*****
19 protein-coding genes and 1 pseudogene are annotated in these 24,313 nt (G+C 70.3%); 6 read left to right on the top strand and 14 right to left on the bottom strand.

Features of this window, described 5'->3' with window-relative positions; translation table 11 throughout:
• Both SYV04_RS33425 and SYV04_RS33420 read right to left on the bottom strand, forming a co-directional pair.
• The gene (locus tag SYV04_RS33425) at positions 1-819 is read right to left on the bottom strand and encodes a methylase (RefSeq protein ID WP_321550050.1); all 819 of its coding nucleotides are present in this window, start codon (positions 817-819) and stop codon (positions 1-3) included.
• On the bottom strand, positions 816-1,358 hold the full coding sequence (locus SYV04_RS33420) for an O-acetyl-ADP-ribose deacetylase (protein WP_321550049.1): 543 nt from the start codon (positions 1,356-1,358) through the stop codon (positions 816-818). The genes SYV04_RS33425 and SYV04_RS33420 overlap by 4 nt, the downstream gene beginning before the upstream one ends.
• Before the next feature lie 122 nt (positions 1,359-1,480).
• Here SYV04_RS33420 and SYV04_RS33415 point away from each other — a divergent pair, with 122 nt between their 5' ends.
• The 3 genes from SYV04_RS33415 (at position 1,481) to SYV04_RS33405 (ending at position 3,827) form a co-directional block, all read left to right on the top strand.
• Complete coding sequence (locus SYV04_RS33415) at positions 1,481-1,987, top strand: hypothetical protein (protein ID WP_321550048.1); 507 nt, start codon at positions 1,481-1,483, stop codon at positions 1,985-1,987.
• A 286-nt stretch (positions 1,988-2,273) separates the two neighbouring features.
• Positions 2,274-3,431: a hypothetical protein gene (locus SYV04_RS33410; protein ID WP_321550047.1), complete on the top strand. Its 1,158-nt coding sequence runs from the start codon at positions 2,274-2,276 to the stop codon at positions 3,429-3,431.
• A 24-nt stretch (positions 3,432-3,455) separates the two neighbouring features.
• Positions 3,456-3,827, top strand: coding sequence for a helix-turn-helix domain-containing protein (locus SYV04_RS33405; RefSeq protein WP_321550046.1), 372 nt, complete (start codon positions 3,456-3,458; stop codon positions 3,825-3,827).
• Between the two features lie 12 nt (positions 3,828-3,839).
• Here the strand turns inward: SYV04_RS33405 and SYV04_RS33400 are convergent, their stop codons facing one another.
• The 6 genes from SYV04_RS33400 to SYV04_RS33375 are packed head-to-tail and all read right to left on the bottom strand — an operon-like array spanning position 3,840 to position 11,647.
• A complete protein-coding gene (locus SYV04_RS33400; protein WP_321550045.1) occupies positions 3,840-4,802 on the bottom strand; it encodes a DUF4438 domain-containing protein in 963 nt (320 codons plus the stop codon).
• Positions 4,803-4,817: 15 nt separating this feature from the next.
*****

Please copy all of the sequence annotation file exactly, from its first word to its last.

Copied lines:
19 protein-coding genes and 1 pseudogene are annotated in these 24,313 nt (G+C 70.3%); 6 read left to right on the top strand and 14 right to left on the bottom strand.

Features of this window, described 5'->3' with window-relative positions; translation table 11 throughout:
• Both SYV04_RS33425 and SYV04_RS33420 read right to left on the bottom strand, forming a co-directional pair.
• The gene (locus tag SYV04_RS33425) at positions 1-819 is read right to left on the bottom strand and encodes a methylase (RefSeq protein ID WP_321550050.1); all 819 of its coding nucleotides are present in this window, start codon (positions 817-819) and stop codon (positions 1-3) included.
• On the bottom strand, positions 816-1,358 hold the full coding sequence (locus SYV04_RS33420) for an O-acetyl-ADP-ribose deacetylase (protein WP_321550049.1): 543 nt from the start codon (positions 1,356-1,358) through the stop codon (positions 816-818). The genes SYV04_RS33425 and SYV04_RS33420 overlap by 4 nt, the downstream gene beginning before the upstream one ends.
• Before the next feature lie 122 nt (positions 1,359-1,480).
• Here SYV04_RS33420 and SYV04_RS33415 point away from each other — a divergent pair, with 122 nt between their 5' ends.
• The 3 genes from SYV04_RS33415 (at position 1,481) to SYV04_RS33405 (ending at position 3,827) form a co-directional block, all read left to right on the top strand.
• Complete coding sequence (locus SYV04_RS33415) at positions 1,481-1,987, top strand: hypothetical protein (protein ID WP_321550048.1); 507 nt, start codon at positions 1,481-1,483, stop codon at positions 1,985-1,987.
• A 286-nt stretch (positions 1,988-2,273) separates the two neighbouring features.
• Positions 2,274-3,431: a hypothetical protein gene (locus SYV04_RS33410; protein ID WP_321550047.1), complete on the top strand. Its 1,158-nt coding sequence runs from the start codon at positions 2,274-2,276 to the stop codon at positions 3,429-3,431.
• A 24-nt stretch (positions 3,432-3,455) separates the two neighbouring features.
• Positions 3,456-3,827, top strand: coding sequence for a helix-turn-helix domain-containing protein (locus SYV04_RS33405; RefSeq protein WP_321550046.1), 372 nt, complete (start codon positions 3,456-3,458; stop codon positions 3,825-3,827).
• Between the two features lie 12 nt (positions 3,828-3,839).
• Here the strand turns inward: SYV04_RS33405 and SYV04_RS33400 are convergent, their stop codons facing one another.
• The 6 genes from SYV04_RS33400 to SYV04_RS33375 are packed head-to-tail and all read right to left on the bottom strand — an operon-like array spanning position 3,840 to position 11,647.
• A complete protein-coding gene (locus SYV04_RS33400; protein WP_321550045.1) occupies positions 3,840-4,802 on the bottom strand; it encodes a DUF4438 domain-containing protein in 963 nt (320 codons plus the stop codon).
• Positions 4,803-4,817: 15 nt separating this feature from the next.